Achieve Goals with Metric Tracking

Achieve Goals with Metric Tracking

How do you know if you are on track with achieving your fitness goals?

Tracking metrics such as weight, body measurements and Personal Best achievements is a great way of measuring progress of achieving goals. In fact, without this essential component of a S.M.A.R.T goal, it is impossible to Measure progress or success in achieving your goal.

Tracking metrics has also been a great way for me to stay motivated. I made bold promises in my Dad Bod post, claiming to be on the verge of a total health transformation. It didn’t take long for me to forget those promises and my beer induced stomach protrusion continues to sustain it’s own gravity.

I decided I needed something more than relying on motivation alone to help shrink the gut and generally be fitter, healthier and happier. I wanted a visual representation of my progress. I’m a bonafide spreadsheet nerd, so naturally this called for one.

Download your Template

The spreadsheet I created allows me to see my improvement even though physical changes to my body aren’t yet visible. This works so well for me that I wanted to share the template with readers who are looking for a tool to keep motivated and track goal progress the template can be downloaded via the link below:

This template allows you to track physical measurements, running distance/pace and resistance training including PB’s. A sample of the spreadsheet can be found below:

Preview of the Physical Metric Tracking Spreadsheet

Tips for Tracking Physical Metrics

Below are some easy to follow instructions for tracking metrics which are also contained within the spreadsheet for reference:

  1. Remember, the number on the scales doesn’t tell the whole story. It is important to record a number of physical metrics to track your overall progress. Our bodies are complicated and weight alone isn’t an accurate measure of overall health/fitness.
  2. In addition to tracking metric measurements, take a front and side photo of yourself. This is a great visual measure of the changes your body goes through as you achieve your fitness goals. Insert this in your spread sheet for some extra motivation.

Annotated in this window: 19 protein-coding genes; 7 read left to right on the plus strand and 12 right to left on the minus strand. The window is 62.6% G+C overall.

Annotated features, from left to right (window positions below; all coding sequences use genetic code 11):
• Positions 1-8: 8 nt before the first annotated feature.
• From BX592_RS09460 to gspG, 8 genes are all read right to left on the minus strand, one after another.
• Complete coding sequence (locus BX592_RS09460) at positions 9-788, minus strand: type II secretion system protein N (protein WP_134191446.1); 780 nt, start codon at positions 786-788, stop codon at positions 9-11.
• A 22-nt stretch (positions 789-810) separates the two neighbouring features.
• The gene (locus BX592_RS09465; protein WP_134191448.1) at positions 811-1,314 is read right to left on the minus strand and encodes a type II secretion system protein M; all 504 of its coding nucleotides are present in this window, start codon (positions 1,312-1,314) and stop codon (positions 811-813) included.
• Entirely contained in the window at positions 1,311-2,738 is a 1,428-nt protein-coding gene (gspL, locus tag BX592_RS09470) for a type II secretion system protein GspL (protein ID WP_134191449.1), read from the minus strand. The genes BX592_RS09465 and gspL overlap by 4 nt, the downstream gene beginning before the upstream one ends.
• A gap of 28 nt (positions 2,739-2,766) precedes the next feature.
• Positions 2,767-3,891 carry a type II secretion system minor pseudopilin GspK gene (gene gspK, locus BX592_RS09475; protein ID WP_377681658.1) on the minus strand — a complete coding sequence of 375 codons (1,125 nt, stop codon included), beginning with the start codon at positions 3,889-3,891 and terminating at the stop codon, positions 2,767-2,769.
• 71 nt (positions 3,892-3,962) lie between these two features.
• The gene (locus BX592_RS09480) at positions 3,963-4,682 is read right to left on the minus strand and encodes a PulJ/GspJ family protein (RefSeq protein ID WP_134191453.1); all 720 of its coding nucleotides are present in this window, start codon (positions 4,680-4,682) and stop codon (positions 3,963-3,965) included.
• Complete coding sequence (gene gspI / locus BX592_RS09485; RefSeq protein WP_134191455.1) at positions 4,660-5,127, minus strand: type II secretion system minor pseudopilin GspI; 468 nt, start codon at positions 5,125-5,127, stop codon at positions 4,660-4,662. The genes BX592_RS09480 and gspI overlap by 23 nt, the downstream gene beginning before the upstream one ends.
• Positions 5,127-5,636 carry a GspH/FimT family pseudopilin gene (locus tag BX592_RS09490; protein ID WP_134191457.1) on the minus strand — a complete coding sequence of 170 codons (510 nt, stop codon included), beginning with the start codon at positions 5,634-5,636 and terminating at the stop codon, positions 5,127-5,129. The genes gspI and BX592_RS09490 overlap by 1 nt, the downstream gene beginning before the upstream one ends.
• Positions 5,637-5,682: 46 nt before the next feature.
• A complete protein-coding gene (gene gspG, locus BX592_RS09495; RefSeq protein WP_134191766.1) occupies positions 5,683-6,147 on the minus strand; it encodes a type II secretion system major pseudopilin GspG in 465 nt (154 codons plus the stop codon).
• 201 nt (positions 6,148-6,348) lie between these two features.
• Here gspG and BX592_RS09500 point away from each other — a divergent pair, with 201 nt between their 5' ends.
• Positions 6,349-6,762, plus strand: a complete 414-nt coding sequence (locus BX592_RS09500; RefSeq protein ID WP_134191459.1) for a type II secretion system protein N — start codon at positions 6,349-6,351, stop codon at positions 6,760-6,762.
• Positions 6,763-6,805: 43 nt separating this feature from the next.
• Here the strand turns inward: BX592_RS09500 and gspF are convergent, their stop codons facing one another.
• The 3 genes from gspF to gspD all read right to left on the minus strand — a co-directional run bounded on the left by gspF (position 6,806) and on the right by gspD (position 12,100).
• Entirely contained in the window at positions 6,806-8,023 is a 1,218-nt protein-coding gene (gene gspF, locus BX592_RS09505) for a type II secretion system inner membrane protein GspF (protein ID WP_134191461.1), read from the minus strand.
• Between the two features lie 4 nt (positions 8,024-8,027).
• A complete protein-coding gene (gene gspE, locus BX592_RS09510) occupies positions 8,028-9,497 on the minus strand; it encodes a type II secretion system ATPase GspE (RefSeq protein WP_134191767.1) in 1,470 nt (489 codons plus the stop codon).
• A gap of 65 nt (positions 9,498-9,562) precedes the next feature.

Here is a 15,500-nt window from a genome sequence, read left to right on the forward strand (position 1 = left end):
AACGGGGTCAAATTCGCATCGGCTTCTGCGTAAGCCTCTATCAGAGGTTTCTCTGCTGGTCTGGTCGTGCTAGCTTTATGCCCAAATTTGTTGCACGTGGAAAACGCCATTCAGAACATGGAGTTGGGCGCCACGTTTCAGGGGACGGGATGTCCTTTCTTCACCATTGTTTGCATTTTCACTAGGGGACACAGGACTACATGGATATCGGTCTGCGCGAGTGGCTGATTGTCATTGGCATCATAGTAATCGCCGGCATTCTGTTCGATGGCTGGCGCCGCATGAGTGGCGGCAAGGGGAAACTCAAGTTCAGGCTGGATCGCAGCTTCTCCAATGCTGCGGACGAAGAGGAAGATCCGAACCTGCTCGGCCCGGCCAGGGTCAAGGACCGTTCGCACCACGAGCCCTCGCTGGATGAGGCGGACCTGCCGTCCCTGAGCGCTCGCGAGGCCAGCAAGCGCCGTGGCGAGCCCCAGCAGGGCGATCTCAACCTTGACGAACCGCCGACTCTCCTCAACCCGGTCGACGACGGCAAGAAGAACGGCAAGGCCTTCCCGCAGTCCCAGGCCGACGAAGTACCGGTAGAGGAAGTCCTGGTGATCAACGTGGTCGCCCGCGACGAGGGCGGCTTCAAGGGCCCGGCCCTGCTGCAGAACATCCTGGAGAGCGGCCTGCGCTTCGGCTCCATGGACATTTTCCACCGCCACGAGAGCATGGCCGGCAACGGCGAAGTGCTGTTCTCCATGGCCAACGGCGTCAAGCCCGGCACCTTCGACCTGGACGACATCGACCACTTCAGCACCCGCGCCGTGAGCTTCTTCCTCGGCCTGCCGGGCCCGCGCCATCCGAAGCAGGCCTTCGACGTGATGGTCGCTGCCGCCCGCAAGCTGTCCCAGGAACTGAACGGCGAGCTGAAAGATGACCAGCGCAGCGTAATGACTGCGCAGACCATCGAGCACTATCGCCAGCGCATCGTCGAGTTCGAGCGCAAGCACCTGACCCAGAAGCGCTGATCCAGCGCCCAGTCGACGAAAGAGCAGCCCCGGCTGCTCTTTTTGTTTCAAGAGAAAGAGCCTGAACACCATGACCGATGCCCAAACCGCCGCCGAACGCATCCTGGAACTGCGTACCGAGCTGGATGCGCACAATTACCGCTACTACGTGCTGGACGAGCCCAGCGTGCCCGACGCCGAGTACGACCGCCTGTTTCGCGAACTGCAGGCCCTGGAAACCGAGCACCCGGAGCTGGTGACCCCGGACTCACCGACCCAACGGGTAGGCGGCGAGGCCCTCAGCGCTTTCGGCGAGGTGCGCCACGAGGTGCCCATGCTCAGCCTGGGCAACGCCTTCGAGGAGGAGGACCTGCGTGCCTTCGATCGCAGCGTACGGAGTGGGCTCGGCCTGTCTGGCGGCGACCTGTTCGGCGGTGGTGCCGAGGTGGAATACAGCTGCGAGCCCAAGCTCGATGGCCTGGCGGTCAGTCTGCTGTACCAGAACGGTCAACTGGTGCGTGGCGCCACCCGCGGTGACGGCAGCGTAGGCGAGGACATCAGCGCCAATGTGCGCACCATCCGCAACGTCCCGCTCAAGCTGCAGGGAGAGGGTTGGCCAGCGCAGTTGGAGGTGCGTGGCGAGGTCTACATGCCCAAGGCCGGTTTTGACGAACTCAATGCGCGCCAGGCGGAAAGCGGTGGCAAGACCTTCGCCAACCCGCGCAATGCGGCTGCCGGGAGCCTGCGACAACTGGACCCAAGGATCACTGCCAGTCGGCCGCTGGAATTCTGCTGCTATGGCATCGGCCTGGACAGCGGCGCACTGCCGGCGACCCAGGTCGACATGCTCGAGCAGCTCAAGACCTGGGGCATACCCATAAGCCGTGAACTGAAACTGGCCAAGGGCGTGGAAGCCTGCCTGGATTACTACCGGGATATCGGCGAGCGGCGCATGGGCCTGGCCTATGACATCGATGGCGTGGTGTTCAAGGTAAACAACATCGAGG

3. Try to take physical measurements in the same position each time to ensure accuracy. You can even use features on your body to help, for example I use a mole on my right bicep as a marker for measurements.
  4. The spreadsheet is intended to be used as a tool for measuring progress of achieving your own fitness goals. Feel free to change it any way you see fit to suit yourself.
  5. Add a fortnightly reminder on your phone to take measurements and weight yourself. Weight especially fluctuates so much that if you weigh your self too frequently, it may be disheartening and is likely to be de-motivating.

Yes, nice to mole you–meet you! Nice to meet your mole! Don’t say mole.

Austin Powers, Goldmember

As always, if you have any pointers of your own to share or improvements to offer up for the spreadsheet template please feel free to share in the comments. Remember, Quintessential Dad is a community for sharing experiences and knowledge so we can become better blokes!

Dad Bod

Dad Bod

I love beer. Any beer, any time, give it to me and I’ll drink it. Ironically, I am drinking a beer whilst writing this.

Unfortunately, drinking beer excessively, along with poor diet choices and a sedentary lifestyle generally results in obesity. This is what occurred when I became an adult and began making my own lifestyle choices. Add the sleep deprivation, time deprivation and sanity deprivation that inevitably accompanies a newborn baby and the excuses to avoid healthy lifestyle choices will manifest by the 21 piece original recipe bucket load.

My worst fears were confirmed recently, not by the fact that I have upsized my clothes;